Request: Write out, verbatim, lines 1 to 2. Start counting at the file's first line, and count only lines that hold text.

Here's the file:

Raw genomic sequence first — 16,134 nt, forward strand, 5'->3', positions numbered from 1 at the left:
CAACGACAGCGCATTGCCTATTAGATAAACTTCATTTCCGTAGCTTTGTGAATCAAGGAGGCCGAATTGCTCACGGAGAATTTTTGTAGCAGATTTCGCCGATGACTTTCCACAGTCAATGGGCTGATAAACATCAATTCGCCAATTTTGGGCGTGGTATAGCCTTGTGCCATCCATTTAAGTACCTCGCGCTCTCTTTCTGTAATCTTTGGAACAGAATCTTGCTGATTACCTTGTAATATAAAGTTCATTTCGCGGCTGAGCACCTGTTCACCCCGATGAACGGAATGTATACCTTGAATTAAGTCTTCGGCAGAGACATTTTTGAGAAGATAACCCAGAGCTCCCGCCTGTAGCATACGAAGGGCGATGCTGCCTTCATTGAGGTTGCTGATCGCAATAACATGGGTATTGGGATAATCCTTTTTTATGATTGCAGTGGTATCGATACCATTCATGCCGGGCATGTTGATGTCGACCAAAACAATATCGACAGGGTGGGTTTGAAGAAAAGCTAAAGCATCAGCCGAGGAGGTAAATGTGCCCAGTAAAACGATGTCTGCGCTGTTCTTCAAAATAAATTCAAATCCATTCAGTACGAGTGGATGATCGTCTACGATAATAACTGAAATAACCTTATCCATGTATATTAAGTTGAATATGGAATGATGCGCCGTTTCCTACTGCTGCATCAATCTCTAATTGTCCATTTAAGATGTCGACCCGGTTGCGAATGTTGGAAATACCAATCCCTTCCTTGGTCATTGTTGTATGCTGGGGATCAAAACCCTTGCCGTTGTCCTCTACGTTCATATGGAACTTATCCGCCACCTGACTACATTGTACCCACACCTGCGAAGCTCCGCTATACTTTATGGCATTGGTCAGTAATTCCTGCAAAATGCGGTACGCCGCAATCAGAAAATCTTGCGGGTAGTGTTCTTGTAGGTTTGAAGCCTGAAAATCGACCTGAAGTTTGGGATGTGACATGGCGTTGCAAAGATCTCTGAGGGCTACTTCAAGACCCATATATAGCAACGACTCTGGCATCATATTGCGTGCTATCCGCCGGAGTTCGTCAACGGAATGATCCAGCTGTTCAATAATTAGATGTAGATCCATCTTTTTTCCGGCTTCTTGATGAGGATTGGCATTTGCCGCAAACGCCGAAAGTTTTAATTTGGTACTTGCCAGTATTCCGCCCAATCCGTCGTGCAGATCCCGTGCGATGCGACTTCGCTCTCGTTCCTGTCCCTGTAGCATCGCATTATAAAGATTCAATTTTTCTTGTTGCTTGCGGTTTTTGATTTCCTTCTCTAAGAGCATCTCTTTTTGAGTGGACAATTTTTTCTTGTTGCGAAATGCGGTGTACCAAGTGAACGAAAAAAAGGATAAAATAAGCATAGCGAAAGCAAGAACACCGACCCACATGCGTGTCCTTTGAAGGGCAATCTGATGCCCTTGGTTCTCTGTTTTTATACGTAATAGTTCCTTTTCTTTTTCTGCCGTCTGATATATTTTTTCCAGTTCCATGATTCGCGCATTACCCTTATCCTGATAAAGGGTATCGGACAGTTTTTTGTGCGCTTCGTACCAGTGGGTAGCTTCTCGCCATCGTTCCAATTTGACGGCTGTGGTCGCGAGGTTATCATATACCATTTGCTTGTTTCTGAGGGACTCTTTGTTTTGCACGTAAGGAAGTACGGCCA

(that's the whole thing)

Raw genomic sequence first — 16,134 nt, forward strand, 5'->3', positions numbered from 1 at the left:
CAACGACAGCGCATTGCCTATTAGATAAACTTCATTTCCGTAGCTTTGTGAATCAAGGAGGCCGAATTGCTCACGGAGAATTTTTGTAGCAGATTTCGCCGATGACTTTCCACAGTCAATGGGCTGATAAACATCAATTCGCCAATTTTGGGCGTGGTATAGCCTTGTGCCATCCATTTAAGTACCTCGCGCTCTCTTTCTGTAATCTTTGGAACAGAATCTTGCTGATTACCTTGTAATATAAAGTTCATTTCGCGGCTGAGCACCTGTTCACCCCGATGAACGGAATGTATACCTTGAATTAAGTCTTCGGCAGAGACATTTTTGAGAAGATAACCCAGAGCTCCCGCCTGTAGCATACGAAGGGCGATGCTGCCTTCATTGAGGTTGCTGATCGCAATAACATGGGTATTGGGATAATCCTTTTTTATGATTGCAGTGGTATCGATACCATTCATGCCGGGCATGTTGATGTCGACCAAAACAATATCGACAGGGTGGGTTTGAAGAAAAGCTAAAGCATCAGCCGAGGAGGTAAATGTGCCCAGTAAAACGATGTCTGCGCTGTTCTTCAAAATAAATTCAAATCCATTCAGTACGAGTGGATGATCGTCTACGATAATAACTGAAATAACCTTATCCATGTATATTAAGTTGAATATGGAATGATGCGCCGTTTCCTACTGCTGCATCAATCTCTAATTGTCCATTTAAGATGTCGACCCGGTTGCGAATGTTGGAAATACCAATCCCTTCCTTGGTCATTGTTGTATGCTGGGGATCAAAACCCTTGCCGTTGTCCTCTACGTTCATATGGAACTTATCCGCCACCTGACTACATTGTACCCACACCTGCGAAGCTCCGCTATACTTTATGGCATTGGTCAGTAATTCCTGCAAAATGCGGTACGCCGCAATCAGAAAATCTTGCGGGTAGTGTTCTTGTAGGTTTGAAGCCTGAAAATCGACCTGAAGTTTGGGATGTGACATGGCGTTGCAAAGATCTCTGAGGGCTACTTCAAGACCCATATATAGCAACGACTCTGGCATCATATTGCGTGCTATCCGCCGGAGTTCGTCAACGGAATGATCCAGCTGTTCAATAATTAGATGTAGATCCATCTTTTTTCCGGCTTCTTGATGAGGATTGGCATTTGCCGCAAACGCCGAAAGTTTTAATTTGGTACTTGCCAGTATTCCGCCCAATCCGTCGTGCAGATCCCGTGCGATGCGACTTCGCTCTCGTTCCTGTCCCTGTAGCATCGCATTATAAAGATTCAATTTTTCTTGTTGCTTGCGGTTTTTGATTTCCTTCTCTAAGAGCATCTCTTTTTGAGTGGACAATTTTTTCTTGTTGCGAAATGCGGTGTACCAAGTGAACGAAAAAAAGGATAAAATAAGCATAGCGAAAGCAAGAACACCGACCCACATGCGTGTCCTTTGAAGGGCAATCTGATGCCCTTGGTTCTCTGTTTTTATACGTAATAGTTCCTTTTCTTTTTCTGCCGTCTGATATATTTTTTCCAGTTCCATGATTCGCGCATTACCCTTATCCTGATAAAGGGTATCGGACAGTTTTTTGTGCGCTTCGTACCAGTGGGTAGCTTCTCGCCATCGTTCCAATTTGACGGCTGTGGTCGCGAGGTTATCATATACCATTTGCTTGTTTCTGAGGGACTCTTTGTTTTGCACGTAAGGAAGTACGGCCA